1.75 | 10.5 | 2587 | 2069 | 1732 | 1486 | 1105 | 823 | 664.8 | 396.0 | 294.6 | 240.6 | 205.6 | 179.4 | 144.0 | 119.4 | 62.4 |
1.80 | 10.8 | 2318 | 1873 | 1626 | 1410 | 1060 | 796 | 643.2 | 382.8 | 286.2 | 235.2 | 201.6 | 176.4 | 142.2 | 118.8 | 61.8 |
1.85 | 11.1 | 1935 | 1649 | 1482 | 1323 | 1011 | 758 | 613.2 | 364.8 | 274.2 | 225.0 | 193.2 | 169.2 | 137.4 | 114.6 | 61.2 |
Typically for lead-acid batteries, Renogy AGM battery loses its effective capacity as the discharge current is increased.
As one can see, values in these two charts differ, depending on the discharge type - this is very important for all the loads being powered by the batteries, regardless if they are powered directly or via some power inverter.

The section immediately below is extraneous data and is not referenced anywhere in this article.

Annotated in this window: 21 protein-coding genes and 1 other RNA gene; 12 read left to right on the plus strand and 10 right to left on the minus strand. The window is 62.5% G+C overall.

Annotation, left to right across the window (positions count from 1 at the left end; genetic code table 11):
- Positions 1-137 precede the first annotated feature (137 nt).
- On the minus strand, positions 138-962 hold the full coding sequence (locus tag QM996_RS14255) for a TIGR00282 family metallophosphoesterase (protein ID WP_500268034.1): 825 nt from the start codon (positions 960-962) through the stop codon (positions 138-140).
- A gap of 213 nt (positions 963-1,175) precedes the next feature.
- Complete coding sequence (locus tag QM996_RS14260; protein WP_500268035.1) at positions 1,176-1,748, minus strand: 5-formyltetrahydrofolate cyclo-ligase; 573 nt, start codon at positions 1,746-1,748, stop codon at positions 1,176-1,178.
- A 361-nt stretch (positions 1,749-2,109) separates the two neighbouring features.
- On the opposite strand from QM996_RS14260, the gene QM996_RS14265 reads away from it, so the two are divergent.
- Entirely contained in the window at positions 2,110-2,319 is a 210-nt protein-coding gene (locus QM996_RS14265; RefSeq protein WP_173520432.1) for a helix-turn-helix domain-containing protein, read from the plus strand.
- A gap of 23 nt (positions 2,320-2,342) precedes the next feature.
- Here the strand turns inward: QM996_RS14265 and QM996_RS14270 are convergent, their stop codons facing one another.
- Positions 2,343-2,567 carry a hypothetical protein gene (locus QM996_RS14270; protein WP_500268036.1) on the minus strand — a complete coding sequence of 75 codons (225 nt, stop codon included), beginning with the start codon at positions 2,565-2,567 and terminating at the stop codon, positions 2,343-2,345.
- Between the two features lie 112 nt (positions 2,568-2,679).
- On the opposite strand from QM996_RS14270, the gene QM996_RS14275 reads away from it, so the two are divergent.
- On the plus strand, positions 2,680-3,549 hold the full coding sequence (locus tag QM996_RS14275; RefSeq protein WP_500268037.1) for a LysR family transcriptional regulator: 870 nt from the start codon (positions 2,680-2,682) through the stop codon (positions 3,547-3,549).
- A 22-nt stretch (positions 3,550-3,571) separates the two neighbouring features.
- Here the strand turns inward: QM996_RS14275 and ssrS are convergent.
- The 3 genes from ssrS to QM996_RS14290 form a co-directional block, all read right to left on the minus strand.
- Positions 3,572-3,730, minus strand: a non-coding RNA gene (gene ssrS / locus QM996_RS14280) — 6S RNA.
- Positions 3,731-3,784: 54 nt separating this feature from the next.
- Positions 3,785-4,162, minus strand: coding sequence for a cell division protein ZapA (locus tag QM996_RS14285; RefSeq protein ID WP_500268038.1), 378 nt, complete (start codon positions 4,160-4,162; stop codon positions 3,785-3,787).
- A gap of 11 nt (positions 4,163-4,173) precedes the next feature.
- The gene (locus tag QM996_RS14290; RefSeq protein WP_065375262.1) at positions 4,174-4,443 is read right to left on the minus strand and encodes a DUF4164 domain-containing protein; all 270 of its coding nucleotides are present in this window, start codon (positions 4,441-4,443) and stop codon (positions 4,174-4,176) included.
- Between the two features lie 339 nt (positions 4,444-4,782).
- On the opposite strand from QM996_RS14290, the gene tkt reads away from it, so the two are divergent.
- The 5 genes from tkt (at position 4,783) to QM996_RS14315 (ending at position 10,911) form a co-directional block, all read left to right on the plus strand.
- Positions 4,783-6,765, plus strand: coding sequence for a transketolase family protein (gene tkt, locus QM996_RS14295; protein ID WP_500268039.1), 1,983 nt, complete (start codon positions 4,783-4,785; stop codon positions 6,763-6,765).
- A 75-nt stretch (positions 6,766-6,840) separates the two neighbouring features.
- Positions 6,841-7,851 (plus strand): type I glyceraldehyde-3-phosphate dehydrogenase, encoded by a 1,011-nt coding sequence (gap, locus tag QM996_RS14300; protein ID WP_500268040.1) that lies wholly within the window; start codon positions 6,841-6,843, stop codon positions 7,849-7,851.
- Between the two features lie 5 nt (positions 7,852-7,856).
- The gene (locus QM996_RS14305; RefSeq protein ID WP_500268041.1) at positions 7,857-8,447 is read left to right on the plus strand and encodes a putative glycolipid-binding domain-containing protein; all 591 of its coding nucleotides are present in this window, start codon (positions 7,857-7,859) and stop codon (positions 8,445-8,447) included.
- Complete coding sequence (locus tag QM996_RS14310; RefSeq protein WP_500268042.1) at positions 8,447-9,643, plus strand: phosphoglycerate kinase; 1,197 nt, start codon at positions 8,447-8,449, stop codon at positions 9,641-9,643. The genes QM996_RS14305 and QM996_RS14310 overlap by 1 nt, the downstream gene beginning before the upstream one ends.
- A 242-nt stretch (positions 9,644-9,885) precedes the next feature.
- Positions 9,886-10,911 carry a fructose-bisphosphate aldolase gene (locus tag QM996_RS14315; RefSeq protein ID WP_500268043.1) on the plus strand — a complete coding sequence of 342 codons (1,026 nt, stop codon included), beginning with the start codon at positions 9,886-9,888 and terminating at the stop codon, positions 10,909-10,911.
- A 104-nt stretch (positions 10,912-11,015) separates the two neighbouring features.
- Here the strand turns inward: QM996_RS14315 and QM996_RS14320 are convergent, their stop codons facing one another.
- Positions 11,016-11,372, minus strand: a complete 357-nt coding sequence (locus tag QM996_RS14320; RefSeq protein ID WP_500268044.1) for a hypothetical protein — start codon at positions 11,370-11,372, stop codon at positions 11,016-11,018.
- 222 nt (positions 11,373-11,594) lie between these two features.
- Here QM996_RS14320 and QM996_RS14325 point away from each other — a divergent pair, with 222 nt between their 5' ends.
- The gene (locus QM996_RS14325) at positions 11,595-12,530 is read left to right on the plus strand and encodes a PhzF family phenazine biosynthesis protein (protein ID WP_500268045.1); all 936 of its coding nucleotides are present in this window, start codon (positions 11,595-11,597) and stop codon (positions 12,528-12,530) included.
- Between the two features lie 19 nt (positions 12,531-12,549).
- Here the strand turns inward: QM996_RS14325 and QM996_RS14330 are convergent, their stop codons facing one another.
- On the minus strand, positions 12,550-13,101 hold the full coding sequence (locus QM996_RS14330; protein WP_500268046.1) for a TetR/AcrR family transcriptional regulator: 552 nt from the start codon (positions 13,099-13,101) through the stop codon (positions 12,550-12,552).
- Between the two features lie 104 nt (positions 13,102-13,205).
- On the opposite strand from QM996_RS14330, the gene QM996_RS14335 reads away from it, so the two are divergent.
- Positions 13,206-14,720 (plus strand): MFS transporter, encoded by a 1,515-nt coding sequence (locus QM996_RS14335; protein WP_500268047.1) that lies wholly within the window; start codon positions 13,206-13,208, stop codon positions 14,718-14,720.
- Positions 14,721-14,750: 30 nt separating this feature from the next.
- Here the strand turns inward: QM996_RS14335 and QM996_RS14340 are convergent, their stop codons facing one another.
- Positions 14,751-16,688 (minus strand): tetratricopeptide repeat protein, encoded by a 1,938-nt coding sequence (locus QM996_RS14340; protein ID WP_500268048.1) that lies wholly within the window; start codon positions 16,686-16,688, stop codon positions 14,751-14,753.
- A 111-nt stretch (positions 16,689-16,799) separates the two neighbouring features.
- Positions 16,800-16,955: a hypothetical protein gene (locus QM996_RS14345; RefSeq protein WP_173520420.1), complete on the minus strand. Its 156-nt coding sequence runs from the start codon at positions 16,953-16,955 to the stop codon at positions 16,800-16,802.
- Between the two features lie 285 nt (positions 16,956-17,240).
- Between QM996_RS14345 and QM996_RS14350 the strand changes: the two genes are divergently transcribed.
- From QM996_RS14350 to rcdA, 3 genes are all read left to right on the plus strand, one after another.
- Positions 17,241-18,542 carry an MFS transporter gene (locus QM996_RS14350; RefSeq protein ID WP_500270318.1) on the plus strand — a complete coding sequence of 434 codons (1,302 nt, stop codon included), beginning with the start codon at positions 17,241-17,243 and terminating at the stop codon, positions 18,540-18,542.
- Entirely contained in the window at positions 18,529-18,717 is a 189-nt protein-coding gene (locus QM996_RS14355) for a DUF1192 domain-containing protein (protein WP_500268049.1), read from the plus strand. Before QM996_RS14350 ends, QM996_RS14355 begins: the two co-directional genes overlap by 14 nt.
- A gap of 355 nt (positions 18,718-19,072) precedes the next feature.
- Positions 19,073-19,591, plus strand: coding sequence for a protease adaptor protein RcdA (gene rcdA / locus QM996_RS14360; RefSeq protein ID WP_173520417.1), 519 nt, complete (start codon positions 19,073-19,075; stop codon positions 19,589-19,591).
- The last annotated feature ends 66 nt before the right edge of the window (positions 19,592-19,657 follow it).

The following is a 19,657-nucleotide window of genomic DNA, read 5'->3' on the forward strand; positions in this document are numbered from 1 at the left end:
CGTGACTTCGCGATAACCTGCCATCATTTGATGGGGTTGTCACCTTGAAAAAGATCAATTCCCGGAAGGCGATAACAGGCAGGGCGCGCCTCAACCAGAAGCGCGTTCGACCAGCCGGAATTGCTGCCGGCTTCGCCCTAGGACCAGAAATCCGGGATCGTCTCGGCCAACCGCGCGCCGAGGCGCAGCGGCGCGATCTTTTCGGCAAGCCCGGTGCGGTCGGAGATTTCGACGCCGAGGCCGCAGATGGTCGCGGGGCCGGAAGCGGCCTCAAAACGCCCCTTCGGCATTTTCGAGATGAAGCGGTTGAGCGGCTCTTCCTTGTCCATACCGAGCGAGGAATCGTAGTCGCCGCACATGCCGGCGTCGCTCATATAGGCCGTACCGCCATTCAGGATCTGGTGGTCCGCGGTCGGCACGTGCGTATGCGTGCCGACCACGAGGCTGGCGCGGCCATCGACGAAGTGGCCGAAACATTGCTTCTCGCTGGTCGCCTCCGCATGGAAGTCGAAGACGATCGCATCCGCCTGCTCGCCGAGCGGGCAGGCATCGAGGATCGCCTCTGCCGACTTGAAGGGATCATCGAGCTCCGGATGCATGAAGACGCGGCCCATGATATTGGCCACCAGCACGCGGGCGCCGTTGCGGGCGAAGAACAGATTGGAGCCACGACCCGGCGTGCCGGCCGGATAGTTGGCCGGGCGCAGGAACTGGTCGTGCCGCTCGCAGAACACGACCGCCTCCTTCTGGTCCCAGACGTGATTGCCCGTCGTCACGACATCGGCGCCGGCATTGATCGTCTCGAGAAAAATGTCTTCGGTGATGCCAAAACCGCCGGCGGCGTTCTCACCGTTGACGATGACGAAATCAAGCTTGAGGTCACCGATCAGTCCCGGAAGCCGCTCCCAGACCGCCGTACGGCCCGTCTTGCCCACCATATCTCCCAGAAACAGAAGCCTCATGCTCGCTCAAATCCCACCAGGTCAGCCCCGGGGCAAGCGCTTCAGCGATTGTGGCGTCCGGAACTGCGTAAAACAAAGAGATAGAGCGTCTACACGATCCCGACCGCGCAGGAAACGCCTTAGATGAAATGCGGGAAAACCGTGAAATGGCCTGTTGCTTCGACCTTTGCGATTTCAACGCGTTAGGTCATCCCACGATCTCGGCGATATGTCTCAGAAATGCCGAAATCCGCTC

For example: the Renogy RNG-BATT-AGM12-100 battery is able to power 205.6 watts load for 5 hours, without the voltage dropping below 10.5 volts - during these 5 hours, both voltage and current changes over time in order to provide required 205.6 watts of power.
Long Story Short: When calculating watts (power), one must know Amps (current) and Volts (voltage). If the electric system is AC (Alternate Current) it is important to know if the load has large impedance/capacitance and how it changes the phase angle (shift) between current and voltage - for quick checks, one may assume that phase shift is 0°, but this is only an approximation.
When converting Wh (energy given in watt-hours) to Ah (capacity given in Amp-hours) and back, one also must know the nominal voltage of the system.
If the power source of the electric system is a lead-acid battery, and the discharge time is shortened, so is the effective capacity of the battery decreased.